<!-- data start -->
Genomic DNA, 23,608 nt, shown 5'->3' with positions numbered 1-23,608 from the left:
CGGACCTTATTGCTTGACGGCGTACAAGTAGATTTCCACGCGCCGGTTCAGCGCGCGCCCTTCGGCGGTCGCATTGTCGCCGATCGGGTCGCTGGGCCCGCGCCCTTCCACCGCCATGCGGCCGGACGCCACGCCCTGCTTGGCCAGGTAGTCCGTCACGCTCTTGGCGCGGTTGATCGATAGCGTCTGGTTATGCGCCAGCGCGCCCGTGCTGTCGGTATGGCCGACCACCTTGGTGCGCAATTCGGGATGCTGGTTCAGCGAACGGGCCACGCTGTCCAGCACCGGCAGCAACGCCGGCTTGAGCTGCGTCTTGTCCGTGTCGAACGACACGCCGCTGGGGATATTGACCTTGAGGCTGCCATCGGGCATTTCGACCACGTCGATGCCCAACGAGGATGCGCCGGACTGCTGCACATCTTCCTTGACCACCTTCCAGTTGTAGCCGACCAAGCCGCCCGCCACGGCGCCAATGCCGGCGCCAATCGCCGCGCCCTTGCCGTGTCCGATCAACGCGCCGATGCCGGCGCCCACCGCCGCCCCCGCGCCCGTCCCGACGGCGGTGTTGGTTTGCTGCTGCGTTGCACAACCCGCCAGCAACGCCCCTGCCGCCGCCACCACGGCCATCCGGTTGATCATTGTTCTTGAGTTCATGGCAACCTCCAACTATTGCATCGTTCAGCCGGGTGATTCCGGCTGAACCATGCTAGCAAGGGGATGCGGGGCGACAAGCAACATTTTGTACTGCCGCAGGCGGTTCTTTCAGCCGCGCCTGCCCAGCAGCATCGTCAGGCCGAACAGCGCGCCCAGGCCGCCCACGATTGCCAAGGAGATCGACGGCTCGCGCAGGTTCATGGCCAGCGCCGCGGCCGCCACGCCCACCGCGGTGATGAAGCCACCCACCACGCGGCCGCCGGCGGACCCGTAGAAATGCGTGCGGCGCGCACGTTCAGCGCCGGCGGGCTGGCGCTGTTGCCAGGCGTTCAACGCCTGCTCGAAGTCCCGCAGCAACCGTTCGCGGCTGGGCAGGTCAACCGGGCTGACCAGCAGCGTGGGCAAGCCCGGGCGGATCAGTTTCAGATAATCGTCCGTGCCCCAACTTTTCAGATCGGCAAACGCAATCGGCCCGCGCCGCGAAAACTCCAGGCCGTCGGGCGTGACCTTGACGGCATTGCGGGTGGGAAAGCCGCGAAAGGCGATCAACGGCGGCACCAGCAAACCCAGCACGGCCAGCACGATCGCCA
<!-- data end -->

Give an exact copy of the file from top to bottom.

Genomic DNA, 23,608 nt, shown 5'->3' with positions numbered 1-23,608 from the left:
CGGACCTTATTGCTTGACGGCGTACAAGTAGATTTCCACGCGCCGGTTCAGCGCGCGCCCTTCGGCGGTCGCATTGTCGCCGATCGGGTCGCTGGGCCCGCGCCCTTCCACCGCCATGCGGCCGGACGCCACGCCCTGCTTGGCCAGGTAGTCCGTCACGCTCTTGGCGCGGTTGATCGATAGCGTCTGGTTATGCGCCAGCGCGCCCGTGCTGTCGGTATGGCCGACCACCTTGGTGCGCAATTCGGGATGCTGGTTCAGCGAACGGGCCACGCTGTCCAGCACCGGCAGCAACGCCGGCTTGAGCTGCGTCTTGTCCGTGTCGAACGACACGCCGCTGGGGATATTGACCTTGAGGCTGCCATCGGGCATTTCGACCACGTCGATGCCCAACGAGGATGCGCCGGACTGCTGCACATCTTCCTTGACCACCTTCCAGTTGTAGCCGACCAAGCCGCCCGCCACGGCGCCAATGCCGGCGCCAATCGCCGCGCCCTTGCCGTGTCCGATCAACGCGCCGATGCCGGCGCCCACCGCCGCCCCCGCGCCCGTCCCGACGGCGGTGTTGGTTTGCTGCTGCGTTGCACAACCCGCCAGCAACGCCCCTGCCGCCGCCACCACGGCCATCCGGTTGATCATTGTTCTTGAGTTCATGGCAACCTCCAACTATTGCATCGTTCAGCCGGGTGATTCCGGCTGAACCATGCTAGCAAGGGGATGCGGGGCGACAAGCAACATTTTGTACTGCCGCAGGCGGTTCTTTCAGCCGCGCCTGCCCAGCAGCATCGTCAGGCCGAACAGCGCGCCCAGGCCGCCCACGATTGCCAAGGAGATCGACGGCTCGCGCAGGTTCATGGCCAGCGCCGCGGCCGCCACGCCCACCGCGGTGATGAAGCCACCCACCACGCGGCCGCCGGCGGACCCGTAGAAATGCGTGCGGCGCGCACGTTCAGCGCCGGCGGGCTGGCGCTGTTGCCAGGCGTTCAACGCCTGCTCGAAGTCCCGCAGCAACCGTTCGCGGCTGGGCAGGTCAACCGGGCTGACCAGCAGCGTGGGCAAGCCCGGGCGGATCAGTTTCAGATAATCGTCCGTGCCCCAACTTTTCAGATCGGCAAACGCAATCGGCCCGCGCCGCGAAAACTCCAGGCCGTCGGGCGTGACCTTGACGGCATTGCGGGTGGGAAAGCCGCGAAAGGCGATCAACGGCGGCACCAGCAAACCCAGCACGGCCAGCACGATCGCCA